The long discussed, debated, and awaited China-Australia Free Trade Agreement (ChAFTA), which was first proposed in 1999 and since then has been in the works, was finally signed on June 17, 2015 in Canberra.
With China-Australia FTA having been the third in the quick succession of three FTAs Australia signed with its major trading partners, Korea, Japan and China in almost one year, Australia's exports and GDP are predicted to grow significantly.
China is considered Australia’s largest export market for goods and services, contributing a whopping 30% to Aussie export figures. According to the Explanatory Schedule of Chinese Tariff Commitments, which is only an indicative guide, duty on 95% of the Australian originating goods will be phased out in the next five years. For motor vehicles and parts, the period stands for ten years.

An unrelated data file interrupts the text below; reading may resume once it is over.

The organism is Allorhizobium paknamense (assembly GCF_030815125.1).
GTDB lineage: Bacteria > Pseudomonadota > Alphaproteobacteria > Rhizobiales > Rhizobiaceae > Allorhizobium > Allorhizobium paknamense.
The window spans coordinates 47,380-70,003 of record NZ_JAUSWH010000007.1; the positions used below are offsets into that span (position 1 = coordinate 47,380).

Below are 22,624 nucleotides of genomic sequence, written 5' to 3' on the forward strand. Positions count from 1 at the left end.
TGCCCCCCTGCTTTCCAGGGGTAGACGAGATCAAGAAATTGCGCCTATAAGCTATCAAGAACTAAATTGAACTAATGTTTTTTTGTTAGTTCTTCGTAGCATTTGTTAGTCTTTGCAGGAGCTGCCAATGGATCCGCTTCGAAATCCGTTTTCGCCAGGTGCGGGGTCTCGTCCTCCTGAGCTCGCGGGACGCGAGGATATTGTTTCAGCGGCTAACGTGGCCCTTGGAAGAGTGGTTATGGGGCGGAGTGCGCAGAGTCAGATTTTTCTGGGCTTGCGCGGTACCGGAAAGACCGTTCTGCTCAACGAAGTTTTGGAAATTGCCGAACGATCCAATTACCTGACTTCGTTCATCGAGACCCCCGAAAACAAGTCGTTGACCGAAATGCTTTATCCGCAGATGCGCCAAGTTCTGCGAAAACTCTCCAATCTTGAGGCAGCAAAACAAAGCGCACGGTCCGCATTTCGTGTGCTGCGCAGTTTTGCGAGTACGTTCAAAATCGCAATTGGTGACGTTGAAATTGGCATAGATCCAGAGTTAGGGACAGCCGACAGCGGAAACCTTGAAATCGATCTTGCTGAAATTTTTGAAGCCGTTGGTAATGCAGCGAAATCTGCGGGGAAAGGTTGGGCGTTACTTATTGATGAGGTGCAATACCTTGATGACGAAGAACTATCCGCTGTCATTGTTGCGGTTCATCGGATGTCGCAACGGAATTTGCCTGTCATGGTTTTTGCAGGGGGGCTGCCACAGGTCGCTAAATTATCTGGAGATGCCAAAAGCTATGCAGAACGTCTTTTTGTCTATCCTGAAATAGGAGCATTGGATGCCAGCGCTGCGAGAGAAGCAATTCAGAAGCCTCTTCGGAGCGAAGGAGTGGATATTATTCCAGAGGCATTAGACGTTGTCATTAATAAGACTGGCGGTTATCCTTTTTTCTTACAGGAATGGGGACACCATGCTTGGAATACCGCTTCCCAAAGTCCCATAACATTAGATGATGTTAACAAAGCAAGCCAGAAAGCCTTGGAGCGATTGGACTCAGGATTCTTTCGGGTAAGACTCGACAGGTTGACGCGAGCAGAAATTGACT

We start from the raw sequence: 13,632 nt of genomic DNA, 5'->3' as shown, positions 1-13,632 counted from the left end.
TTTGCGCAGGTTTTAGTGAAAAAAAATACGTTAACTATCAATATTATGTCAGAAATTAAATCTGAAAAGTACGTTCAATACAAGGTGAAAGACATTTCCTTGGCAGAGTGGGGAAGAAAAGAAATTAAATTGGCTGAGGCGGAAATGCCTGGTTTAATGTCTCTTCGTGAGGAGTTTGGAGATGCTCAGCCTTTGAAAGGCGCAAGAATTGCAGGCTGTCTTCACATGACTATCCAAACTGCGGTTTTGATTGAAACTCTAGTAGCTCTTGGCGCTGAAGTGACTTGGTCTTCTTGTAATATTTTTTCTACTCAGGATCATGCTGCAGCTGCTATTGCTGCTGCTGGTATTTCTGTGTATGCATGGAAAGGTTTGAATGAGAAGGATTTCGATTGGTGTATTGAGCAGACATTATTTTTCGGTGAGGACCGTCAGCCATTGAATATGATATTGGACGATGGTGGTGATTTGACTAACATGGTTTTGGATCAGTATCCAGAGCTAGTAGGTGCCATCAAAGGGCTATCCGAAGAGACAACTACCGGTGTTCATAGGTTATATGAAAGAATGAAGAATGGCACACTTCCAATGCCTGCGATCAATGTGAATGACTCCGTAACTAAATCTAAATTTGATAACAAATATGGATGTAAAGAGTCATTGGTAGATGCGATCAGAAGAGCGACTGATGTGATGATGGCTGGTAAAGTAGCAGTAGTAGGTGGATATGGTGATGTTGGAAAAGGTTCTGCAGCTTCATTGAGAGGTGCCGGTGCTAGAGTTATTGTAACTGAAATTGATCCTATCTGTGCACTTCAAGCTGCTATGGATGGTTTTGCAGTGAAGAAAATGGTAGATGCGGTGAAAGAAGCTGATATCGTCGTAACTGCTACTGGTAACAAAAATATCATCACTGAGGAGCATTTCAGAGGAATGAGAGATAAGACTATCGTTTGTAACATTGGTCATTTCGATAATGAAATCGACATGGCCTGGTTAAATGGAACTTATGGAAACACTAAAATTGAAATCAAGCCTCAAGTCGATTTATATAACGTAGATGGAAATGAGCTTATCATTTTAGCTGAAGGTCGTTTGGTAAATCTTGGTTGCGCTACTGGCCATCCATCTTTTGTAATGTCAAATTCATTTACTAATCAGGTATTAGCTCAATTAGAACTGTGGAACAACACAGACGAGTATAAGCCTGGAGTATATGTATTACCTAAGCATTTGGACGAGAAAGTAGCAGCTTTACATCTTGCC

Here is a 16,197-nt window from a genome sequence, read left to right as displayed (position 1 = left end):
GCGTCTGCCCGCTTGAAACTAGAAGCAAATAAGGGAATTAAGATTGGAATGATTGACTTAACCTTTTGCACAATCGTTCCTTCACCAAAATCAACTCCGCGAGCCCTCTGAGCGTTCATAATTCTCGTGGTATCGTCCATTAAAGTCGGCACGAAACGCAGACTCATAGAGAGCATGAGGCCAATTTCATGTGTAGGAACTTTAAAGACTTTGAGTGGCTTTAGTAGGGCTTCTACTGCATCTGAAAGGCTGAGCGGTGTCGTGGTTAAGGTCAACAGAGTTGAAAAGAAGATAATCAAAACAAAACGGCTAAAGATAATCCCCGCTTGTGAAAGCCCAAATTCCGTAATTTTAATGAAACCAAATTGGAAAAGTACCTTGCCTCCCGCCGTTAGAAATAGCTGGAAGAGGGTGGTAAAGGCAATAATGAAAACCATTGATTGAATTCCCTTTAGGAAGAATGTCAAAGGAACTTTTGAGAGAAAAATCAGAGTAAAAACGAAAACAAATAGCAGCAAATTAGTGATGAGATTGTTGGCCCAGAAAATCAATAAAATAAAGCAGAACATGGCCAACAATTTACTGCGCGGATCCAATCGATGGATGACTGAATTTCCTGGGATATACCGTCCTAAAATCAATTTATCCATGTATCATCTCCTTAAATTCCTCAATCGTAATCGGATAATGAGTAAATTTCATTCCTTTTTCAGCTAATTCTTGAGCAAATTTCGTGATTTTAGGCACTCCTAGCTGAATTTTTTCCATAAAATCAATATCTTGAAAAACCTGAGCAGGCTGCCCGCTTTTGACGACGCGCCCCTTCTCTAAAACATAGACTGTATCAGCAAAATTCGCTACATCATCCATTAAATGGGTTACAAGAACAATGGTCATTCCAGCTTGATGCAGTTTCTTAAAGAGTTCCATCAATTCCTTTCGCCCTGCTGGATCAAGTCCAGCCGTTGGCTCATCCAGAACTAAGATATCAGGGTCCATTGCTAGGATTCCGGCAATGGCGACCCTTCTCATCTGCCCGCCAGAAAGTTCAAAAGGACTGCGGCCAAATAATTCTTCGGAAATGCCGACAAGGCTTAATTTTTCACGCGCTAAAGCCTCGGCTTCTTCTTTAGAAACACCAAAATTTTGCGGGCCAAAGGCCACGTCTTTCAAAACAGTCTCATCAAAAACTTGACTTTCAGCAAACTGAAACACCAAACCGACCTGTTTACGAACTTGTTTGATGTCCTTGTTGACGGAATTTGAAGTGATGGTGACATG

While not all Australian industries have achieved a desired outcome under the ChAFTA, the overall figures appear quite promising. The Australian industries considered to benefit the most are resources, energy, and manufacturing. The removal of tariffs is supposed to result in a substantial increase in export figures for the energy industry and especially for Australian meat exports. Australian importers will also benefit from elimination or reduction of duty on most of the Chinese originating goods over the next three to five years. On the other hand, Australian grain growers will only benefit from the modest tariff reductions.